By looking at and watching the students work, it appears to me that the students who were solving by repeated addition had a pretty firm grasp of how that strategy related to the context. This context really supports repeated addition, since it’s easy to visualize one block being dropped in at a time, and the mass of the right side of the scale growing incrementally.

It seems like the students who were trying a division approach may have been wrestling with the question, “where do I stop?” And “how do I know for sure?” The question about equivalence definitely stirred up some trouble, and I’m wondering if that’s what has you a little scratching your head here. Did you anticipate or hope for the question of relative size of 1/4 and 1/8 and 1/2 to come up in this task?

How many students approached the problem using a draw-partitions-and-circle division method?

I will be coteaching this lesson in a few weeks with a fifth grade partner teacher here in Syracuse, and I’m considering having my pre service teachers lead choral counts with students in small groups ahead of time, counting (and recording) up from 0 by 1/8 in order to get students thinking about what they know about mixed numbers and/or identifying equivalent fractions. I’m wondering if it will at least give us an early heads up whether or not we should expect the same challenges re: equivalence in our discussion of ss strategies for the Apple.

I think the lesson went great! (believe me, I’ve done worse! ;)) Sure there were some misconceptions about fractions, but that’s to be expected if you are introducing the unit with the 3-act task. About how much time did they spend ‘solving’ before you did the reveal? Also, did you get a chance to share a variety of solution methods with the students?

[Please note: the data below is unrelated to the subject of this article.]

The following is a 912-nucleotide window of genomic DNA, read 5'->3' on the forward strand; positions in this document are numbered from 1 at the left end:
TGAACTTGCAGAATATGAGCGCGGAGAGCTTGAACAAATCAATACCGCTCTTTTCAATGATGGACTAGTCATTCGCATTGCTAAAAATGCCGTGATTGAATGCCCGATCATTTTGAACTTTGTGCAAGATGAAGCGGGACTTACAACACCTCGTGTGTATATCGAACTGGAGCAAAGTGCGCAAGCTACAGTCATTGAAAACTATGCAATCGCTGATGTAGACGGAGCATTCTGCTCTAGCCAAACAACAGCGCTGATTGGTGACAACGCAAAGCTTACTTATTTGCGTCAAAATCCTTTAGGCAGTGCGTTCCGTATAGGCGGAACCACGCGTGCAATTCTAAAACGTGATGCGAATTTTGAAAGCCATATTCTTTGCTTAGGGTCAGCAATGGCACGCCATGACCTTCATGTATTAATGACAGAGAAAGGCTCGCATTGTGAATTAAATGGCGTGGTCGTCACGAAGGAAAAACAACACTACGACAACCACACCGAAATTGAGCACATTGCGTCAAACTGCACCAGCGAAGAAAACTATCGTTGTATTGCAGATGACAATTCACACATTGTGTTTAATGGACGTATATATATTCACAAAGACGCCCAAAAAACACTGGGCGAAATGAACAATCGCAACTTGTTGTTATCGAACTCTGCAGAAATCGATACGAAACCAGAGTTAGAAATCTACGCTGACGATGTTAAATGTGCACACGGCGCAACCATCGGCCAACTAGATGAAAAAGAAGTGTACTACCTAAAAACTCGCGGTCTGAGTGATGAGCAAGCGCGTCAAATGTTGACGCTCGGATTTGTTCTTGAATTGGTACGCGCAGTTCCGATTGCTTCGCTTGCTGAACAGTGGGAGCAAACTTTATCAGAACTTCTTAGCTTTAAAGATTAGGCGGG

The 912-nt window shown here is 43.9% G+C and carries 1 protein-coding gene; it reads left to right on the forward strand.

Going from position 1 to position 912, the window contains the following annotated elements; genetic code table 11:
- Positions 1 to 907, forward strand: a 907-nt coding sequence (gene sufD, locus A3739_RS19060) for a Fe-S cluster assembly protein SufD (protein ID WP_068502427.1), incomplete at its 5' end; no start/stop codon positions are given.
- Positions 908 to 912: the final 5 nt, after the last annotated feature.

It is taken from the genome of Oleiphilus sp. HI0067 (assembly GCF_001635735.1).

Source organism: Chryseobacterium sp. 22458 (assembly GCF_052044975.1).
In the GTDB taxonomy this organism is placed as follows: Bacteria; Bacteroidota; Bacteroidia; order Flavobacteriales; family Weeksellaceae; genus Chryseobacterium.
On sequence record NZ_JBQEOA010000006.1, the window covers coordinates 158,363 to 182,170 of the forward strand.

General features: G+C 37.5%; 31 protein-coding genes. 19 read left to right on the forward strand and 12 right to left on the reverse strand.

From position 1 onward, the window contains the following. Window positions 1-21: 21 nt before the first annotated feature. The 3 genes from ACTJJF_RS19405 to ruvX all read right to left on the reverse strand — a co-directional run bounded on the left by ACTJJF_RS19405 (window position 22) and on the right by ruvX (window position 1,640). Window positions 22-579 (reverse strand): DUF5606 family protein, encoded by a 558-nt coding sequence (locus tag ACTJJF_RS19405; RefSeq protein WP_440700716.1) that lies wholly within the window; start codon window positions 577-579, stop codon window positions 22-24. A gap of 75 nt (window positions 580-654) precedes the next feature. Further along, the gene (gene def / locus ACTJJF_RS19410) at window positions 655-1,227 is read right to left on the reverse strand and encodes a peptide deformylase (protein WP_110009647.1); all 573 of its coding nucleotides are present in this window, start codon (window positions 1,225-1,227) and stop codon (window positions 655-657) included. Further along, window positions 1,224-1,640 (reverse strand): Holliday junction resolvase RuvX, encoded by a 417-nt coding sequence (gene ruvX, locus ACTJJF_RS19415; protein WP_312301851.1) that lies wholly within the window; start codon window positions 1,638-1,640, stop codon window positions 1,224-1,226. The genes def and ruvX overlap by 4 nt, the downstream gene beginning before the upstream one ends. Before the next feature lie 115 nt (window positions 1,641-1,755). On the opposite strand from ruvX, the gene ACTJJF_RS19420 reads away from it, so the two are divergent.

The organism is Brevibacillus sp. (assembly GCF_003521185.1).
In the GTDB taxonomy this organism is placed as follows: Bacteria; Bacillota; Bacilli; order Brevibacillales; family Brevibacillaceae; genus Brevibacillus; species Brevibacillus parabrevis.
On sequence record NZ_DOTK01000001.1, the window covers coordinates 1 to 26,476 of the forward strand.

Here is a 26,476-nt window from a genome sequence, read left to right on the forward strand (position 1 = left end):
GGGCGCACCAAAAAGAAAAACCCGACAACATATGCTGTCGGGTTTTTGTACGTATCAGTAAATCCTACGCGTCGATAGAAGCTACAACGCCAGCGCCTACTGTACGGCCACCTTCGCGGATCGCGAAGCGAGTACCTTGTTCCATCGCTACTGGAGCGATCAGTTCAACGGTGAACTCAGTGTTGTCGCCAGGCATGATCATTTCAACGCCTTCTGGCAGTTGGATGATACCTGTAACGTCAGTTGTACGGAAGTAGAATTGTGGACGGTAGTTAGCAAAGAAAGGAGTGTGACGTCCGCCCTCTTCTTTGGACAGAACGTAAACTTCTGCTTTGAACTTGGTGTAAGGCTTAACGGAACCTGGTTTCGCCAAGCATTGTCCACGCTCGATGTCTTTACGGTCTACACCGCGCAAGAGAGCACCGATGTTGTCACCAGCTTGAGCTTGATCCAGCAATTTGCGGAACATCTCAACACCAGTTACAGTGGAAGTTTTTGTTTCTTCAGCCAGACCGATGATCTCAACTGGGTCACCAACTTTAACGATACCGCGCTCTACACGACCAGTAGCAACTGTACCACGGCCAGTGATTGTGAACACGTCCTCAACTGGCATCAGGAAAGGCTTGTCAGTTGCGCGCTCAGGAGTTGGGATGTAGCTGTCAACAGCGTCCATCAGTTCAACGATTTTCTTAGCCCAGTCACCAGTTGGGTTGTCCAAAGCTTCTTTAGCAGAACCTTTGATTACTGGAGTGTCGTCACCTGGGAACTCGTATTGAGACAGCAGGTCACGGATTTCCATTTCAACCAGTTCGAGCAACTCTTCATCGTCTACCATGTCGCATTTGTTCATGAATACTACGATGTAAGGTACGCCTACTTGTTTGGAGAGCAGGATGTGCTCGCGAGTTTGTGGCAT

Thanks for sharing!

Graham, Silly me, I didn’t realize that the first Act 1 and 2 was a video. The only video that I saw was at the end – so after watching the 13-minute video I do have a couple of suggestions:

1. You might have the students try to come up with an equation (the A=___xB) instead of you writing it.

2. Some of the kids didn’t want to know how many blocks it took to equal the apple, but rather how many blocks did it take to make the apple move on the scale, not necessarily equality.

3. I’m not sure if you did this or not, but after you asked the kids to talk about what question that they thought that they could answer, you then asked the question – I’m not sure if you allowed them to tell you which one.

4. Does it matter if you say 5 and a quarter or 5 and 1 fourth?

Love this lesson! I do these a lot as well, and I love how we are incorporating the notice and wonder protocol with these three act math tasks.

Keep doing them 🙂

Big fan of the work you do with 3 Act math as a means to engage students in the skill of mathematical ‘modelling’. Thanks for sharing your #ObserveMe. Wondering here if the majority of the students in the class needed more time to think and converse with their groups. Seemed that the thinking of one student (12:20 mark) became public very quickly, perhaps not allowing the necessary discourse to unfold naturally within the other groups. One thing that I’ve experimented with is, as each group inquires about the information they feel is necessary to solve the question, you can provide them with a picture of that information. Other groups don’t see this. This, of course, requires that you prepare these pictures ahead of time, but it serves as an effective way to differentiate the lesson and allow for all students to enhance their mathematical modelling skills.